How do I flare a tube?
PUBLISHED: 04 Jan 18
THE FLARE: Perhaps one of the most common tube end-forms in the tube world, the flare is a relatively simple form. There are many machines and methods to get the job done. Flared tubes are used in nearly every industry - be it a hydraulic line for a tractor, a fuel line for an airplane or a transition on a leg for a table.
The two primary methods of flaring are Ram-Forming and Rotary Forming.
Ram-forming involves the tube being gripped in a set of clamps while a cylinder with a tool comes forward and forces the tube to open up. The tool is a pointed taper cut to a degree to match the flare angle. The back of the clamps have a matching taper which supports the outside of the tube. When the ram comes forward, the material is pushed from the inside out until it touches the back of the clamps. The ram returns and the clamps open and the part is removed.
Rotary forming uses similar tooling (Clamps and a pointed tool) but instead of a ramming force, the rotary machine uses a rotating arbor to push the material sideways. (From the inside out) The material is clamped in a set of jaws that have the desire taper cut into the back. An arbor with a matching taper enters the tube while the arbor is spinning. Once the arbor is inside the tube and spinning, a cylinder pushes the arbor to one side. The off-center arbor rotates around inside of the tube, pushing the material into the taper cut in the back of the clamps. At the end of the cycle the arbor returns to center, the clamps open, and the finished part is removed.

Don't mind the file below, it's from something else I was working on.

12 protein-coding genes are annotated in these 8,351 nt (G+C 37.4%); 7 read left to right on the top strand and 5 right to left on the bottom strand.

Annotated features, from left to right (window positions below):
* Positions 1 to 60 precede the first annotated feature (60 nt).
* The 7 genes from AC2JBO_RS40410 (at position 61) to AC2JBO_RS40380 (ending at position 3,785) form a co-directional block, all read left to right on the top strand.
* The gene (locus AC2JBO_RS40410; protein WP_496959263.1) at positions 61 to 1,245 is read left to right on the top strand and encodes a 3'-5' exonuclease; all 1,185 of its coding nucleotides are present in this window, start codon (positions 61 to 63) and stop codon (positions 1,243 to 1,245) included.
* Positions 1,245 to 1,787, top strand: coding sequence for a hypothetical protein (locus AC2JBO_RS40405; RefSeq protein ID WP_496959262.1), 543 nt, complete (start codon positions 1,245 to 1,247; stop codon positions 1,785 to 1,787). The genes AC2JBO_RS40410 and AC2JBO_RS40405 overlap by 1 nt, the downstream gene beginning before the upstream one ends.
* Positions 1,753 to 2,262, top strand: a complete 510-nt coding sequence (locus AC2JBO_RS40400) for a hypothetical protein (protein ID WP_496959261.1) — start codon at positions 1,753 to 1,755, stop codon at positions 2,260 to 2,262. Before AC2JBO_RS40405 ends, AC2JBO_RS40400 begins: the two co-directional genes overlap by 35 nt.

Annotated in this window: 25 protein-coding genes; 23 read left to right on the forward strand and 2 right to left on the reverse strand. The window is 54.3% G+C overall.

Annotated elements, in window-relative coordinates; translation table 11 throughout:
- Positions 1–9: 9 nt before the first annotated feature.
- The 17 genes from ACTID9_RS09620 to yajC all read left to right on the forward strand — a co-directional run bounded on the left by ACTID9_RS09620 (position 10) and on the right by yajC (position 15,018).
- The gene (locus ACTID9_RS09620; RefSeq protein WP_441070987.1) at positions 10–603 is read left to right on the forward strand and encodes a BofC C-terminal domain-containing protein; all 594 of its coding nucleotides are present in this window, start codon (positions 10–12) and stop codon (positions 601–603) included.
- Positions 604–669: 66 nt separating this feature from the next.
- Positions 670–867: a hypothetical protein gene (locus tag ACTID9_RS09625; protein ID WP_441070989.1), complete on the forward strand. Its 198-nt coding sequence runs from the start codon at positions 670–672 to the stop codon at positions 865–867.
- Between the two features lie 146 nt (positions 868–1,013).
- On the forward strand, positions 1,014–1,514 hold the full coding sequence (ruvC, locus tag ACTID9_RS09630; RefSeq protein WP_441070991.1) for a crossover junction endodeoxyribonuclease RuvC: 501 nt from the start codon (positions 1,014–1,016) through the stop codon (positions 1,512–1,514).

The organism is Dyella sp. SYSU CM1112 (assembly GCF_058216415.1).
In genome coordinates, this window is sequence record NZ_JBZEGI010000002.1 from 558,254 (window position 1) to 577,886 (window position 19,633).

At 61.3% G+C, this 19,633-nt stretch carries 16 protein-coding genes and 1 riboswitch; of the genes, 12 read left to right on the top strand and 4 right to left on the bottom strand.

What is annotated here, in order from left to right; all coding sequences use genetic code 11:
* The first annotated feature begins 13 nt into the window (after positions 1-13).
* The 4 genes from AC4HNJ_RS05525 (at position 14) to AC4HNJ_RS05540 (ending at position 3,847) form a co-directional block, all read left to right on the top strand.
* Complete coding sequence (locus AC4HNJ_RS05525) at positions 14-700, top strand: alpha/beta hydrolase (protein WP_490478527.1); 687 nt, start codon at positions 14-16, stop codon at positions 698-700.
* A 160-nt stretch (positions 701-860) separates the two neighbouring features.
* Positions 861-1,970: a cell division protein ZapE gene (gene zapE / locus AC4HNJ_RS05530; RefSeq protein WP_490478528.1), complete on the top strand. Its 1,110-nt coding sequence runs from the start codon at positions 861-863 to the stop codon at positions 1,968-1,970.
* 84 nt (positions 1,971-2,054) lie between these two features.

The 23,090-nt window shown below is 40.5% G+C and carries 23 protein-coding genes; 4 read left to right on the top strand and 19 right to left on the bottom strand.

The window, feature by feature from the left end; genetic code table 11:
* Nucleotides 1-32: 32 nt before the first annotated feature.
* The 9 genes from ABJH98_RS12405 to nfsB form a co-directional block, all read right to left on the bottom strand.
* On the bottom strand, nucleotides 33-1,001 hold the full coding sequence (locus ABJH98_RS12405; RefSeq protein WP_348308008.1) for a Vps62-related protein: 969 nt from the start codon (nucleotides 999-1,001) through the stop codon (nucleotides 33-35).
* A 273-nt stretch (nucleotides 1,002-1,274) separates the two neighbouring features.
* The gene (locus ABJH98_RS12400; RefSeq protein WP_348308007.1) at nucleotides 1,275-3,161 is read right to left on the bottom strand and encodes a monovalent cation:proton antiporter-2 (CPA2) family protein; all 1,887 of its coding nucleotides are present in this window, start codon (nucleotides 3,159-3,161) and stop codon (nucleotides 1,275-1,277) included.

Both options are used around the world and have advantages and disadvantages depending on material, diameter, size of flare, etc. At AM Industrial we stock both options for sizes of tubing from 1/8" up to 8"+. Feel free to call us to discuss your project and what machine will best meet your needs!
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